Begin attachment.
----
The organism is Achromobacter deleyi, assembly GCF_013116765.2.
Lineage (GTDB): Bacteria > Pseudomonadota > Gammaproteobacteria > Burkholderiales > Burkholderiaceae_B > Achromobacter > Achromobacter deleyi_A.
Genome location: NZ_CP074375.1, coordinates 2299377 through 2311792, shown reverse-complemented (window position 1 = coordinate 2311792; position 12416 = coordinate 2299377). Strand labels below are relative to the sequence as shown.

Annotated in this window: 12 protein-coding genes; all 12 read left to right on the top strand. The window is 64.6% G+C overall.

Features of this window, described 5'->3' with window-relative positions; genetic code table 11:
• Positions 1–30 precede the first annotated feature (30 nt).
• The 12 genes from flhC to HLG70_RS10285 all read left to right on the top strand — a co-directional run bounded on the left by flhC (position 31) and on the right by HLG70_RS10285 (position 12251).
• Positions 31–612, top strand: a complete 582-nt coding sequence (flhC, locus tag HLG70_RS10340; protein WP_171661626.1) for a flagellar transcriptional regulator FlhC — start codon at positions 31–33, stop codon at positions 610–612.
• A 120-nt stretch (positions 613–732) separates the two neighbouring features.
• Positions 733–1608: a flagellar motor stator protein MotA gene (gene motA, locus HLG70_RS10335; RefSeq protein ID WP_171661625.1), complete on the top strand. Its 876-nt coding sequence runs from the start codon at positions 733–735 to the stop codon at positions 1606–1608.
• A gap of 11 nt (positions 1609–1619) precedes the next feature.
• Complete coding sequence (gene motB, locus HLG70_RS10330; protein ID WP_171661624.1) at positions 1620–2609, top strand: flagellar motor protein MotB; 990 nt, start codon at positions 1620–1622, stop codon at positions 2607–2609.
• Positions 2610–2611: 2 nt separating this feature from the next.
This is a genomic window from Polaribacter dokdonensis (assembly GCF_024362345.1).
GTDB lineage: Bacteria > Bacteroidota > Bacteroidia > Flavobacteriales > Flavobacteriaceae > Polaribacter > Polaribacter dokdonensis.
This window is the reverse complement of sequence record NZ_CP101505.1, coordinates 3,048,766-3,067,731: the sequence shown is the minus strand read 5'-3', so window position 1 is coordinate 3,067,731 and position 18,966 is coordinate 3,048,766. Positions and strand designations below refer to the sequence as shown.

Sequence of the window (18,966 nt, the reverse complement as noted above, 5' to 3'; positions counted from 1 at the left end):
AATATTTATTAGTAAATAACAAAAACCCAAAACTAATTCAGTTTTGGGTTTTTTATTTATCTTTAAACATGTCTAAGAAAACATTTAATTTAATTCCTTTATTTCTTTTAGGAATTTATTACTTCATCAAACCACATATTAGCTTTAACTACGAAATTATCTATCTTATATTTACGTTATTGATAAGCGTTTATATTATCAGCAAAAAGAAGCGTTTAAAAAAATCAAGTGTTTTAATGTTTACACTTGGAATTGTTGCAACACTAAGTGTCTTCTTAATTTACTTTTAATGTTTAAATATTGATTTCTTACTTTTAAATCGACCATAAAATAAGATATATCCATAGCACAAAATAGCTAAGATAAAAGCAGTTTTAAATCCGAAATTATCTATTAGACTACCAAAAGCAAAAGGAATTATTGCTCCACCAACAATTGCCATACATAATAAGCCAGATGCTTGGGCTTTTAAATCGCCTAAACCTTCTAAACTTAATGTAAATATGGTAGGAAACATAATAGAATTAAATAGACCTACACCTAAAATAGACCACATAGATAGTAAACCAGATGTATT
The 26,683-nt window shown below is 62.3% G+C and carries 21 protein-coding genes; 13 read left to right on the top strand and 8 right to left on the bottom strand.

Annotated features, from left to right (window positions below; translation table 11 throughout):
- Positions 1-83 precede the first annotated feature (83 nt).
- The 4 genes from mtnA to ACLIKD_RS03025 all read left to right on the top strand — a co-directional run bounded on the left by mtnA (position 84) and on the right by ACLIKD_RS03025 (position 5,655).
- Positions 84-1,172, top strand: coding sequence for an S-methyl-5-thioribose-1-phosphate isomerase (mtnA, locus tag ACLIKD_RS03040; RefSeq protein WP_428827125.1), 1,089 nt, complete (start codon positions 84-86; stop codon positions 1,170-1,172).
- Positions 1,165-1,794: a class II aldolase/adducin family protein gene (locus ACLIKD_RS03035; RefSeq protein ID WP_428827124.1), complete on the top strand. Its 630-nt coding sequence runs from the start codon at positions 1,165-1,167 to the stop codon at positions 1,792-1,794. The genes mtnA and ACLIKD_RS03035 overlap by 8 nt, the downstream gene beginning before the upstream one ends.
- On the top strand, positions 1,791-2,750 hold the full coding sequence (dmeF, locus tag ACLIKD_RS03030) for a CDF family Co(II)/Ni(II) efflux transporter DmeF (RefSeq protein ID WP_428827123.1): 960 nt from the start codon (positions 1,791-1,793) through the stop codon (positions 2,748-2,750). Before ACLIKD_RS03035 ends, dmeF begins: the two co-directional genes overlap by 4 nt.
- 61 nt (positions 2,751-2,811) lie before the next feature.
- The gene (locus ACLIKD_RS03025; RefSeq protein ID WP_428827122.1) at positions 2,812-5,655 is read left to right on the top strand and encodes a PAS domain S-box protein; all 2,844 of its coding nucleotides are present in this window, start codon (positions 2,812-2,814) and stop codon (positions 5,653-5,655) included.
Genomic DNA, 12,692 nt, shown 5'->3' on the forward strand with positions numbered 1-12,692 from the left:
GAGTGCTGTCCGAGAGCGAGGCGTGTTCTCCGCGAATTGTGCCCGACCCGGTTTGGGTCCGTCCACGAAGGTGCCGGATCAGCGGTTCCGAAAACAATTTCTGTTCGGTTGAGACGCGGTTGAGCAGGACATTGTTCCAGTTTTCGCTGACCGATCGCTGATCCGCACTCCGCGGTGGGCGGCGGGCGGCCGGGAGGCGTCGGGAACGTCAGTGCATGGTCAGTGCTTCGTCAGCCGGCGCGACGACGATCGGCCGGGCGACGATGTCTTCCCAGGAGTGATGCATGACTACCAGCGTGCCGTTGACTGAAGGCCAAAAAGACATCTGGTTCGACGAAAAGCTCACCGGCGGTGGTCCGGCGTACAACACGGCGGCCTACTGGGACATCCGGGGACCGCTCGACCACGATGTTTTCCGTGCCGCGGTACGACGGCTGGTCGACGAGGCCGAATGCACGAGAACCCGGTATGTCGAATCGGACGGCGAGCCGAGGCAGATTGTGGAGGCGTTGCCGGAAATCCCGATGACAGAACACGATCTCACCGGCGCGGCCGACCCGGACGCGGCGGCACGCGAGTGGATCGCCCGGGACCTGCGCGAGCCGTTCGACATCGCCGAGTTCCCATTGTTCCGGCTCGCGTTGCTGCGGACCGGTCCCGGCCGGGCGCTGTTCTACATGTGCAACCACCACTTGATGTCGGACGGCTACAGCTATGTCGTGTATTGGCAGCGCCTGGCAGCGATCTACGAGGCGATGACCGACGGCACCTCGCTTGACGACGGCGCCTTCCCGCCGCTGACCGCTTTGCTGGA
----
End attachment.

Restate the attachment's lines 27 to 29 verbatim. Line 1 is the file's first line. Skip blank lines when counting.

- The gene (locus ACLIKD_RS03025; RefSeq protein ID WP_428827122.1) at positions 2,812-5,655 is read left to right on the top strand and encodes a PAS domain S-box protein; all 2,844 of its coding nucleotides are present in this window, start codon (positions 2,812-2,814) and stop codon (positions 5,653-5,655) included.
Genomic DNA, 12,692 nt, shown 5'->3' on the forward strand with positions numbered 1-12,692 from the left:
GAGTGCTGTCCGAGAGCGAGGCGTGTTCTCCGCGAATTGTGCCCGACCCGGTTTGGGTCCGTCCACGAAGGTGCCGGATCAGCGGTTCCGAAAACAATTTCTGTTCGGTTGAGACGCGGTTGAGCAGGACATTGTTCCAGTTTTCGCTGACCGATCGCTGATCCGCACTCCGCGGTGGGCGGCGGGCGGCCGGGAGGCGTCGGGAACGTCAGTGCATGGTCAGTGCTTCGTCAGCCGGCGCGACGACGATCGGCCGGGCGACGATGTCTTCCCAGGAGTGATGCATGACTACCAGCGTGCCGTTGACTGAAGGCCAAAAAGACATCTGGTTCGACGAAAAGCTCACCGGCGGTGGTCCGGCGTACAACACGGCGGCCTACTGGGACATCCGGGGACCGCTCGACCACGATGTTTTCCGTGCCGCGGTACGACGGCTGGTCGACGAGGCCGAATGCACGAGAACCCGGTATGTCGAATCGGACGGCGAGCCGAGGCAGATTGTGGAGGCGTTGCCGGAAATCCCGATGACAGAACACGATCTCACCGGCGCGGCCGACCCGGACGCGGCGGCACGCGAGTGGATCGCCCGGGACCTGCGCGAGCCGTTCGACATCGCCGAGTTCCCATTGTTCCGGCTCGCGTTGCTGCGGACCGGTCCCGGCCGGGCGCTGTTCTACATGTGCAACCACCACTTGATGTCGGACGGCTACAGCTATGTCGTGTATTGGCAGCGCCTGGCAGCGATCTACGAGGCGATGACCGACGGCACCTCGCTTGACGACGGCGCCTTCCCGCCGCTGACCGCTTTGCTGGA